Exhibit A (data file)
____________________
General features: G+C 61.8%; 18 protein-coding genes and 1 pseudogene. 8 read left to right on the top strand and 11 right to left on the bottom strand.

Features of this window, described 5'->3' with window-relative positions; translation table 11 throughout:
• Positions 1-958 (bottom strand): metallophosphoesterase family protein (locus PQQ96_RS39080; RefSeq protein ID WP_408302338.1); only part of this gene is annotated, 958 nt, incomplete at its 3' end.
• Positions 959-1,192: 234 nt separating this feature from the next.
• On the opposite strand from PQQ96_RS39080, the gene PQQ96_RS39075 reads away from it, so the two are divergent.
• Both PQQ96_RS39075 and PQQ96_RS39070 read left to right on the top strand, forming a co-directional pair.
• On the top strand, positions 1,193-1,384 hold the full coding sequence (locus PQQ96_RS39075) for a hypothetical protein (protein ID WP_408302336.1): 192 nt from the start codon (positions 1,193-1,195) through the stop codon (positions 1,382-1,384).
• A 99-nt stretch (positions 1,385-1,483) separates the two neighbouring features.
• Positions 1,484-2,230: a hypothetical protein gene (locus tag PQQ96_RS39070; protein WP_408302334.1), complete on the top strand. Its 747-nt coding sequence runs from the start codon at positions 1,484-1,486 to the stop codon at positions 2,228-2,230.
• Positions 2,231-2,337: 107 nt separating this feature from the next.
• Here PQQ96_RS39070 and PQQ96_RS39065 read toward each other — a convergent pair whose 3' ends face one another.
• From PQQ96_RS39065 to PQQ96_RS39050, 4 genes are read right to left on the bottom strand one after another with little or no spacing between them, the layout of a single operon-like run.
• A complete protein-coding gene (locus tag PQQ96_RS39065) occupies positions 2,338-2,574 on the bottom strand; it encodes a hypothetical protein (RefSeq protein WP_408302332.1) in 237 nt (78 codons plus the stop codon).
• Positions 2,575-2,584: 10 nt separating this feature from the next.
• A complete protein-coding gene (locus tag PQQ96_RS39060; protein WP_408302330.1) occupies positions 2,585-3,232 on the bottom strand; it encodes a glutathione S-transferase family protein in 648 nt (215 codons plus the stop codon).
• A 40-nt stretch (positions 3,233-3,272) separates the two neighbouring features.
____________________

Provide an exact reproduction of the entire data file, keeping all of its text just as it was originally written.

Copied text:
General features: G+C 61.8%; 18 protein-coding genes and 1 pseudogene. 8 read left to right on the top strand and 11 right to left on the bottom strand.

Features of this window, described 5'->3' with window-relative positions; translation table 11 throughout:
• Positions 1-958 (bottom strand): metallophosphoesterase family protein (locus PQQ96_RS39080; RefSeq protein ID WP_408302338.1); only part of this gene is annotated, 958 nt, incomplete at its 3' end.
• Positions 959-1,192: 234 nt separating this feature from the next.
• On the opposite strand from PQQ96_RS39080, the gene PQQ96_RS39075 reads away from it, so the two are divergent.
• Both PQQ96_RS39075 and PQQ96_RS39070 read left to right on the top strand, forming a co-directional pair.
• On the top strand, positions 1,193-1,384 hold the full coding sequence (locus PQQ96_RS39075) for a hypothetical protein (protein ID WP_408302336.1): 192 nt from the start codon (positions 1,193-1,195) through the stop codon (positions 1,382-1,384).
• A 99-nt stretch (positions 1,385-1,483) separates the two neighbouring features.
• Positions 1,484-2,230: a hypothetical protein gene (locus tag PQQ96_RS39070; protein WP_408302334.1), complete on the top strand. Its 747-nt coding sequence runs from the start codon at positions 1,484-1,486 to the stop codon at positions 2,228-2,230.
• Positions 2,231-2,337: 107 nt separating this feature from the next.
• Here PQQ96_RS39070 and PQQ96_RS39065 read toward each other — a convergent pair whose 3' ends face one another.
• From PQQ96_RS39065 to PQQ96_RS39050, 4 genes are read right to left on the bottom strand one after another with little or no spacing between them, the layout of a single operon-like run.
• A complete protein-coding gene (locus tag PQQ96_RS39065) occupies positions 2,338-2,574 on the bottom strand; it encodes a hypothetical protein (RefSeq protein WP_408302332.1) in 237 nt (78 codons plus the stop codon).
• Positions 2,575-2,584: 10 nt separating this feature from the next.
• A complete protein-coding gene (locus tag PQQ96_RS39060; protein WP_408302330.1) occupies positions 2,585-3,232 on the bottom strand; it encodes a glutathione S-transferase family protein in 648 nt (215 codons plus the stop codon).
• A 40-nt stretch (positions 3,233-3,272) separates the two neighbouring features.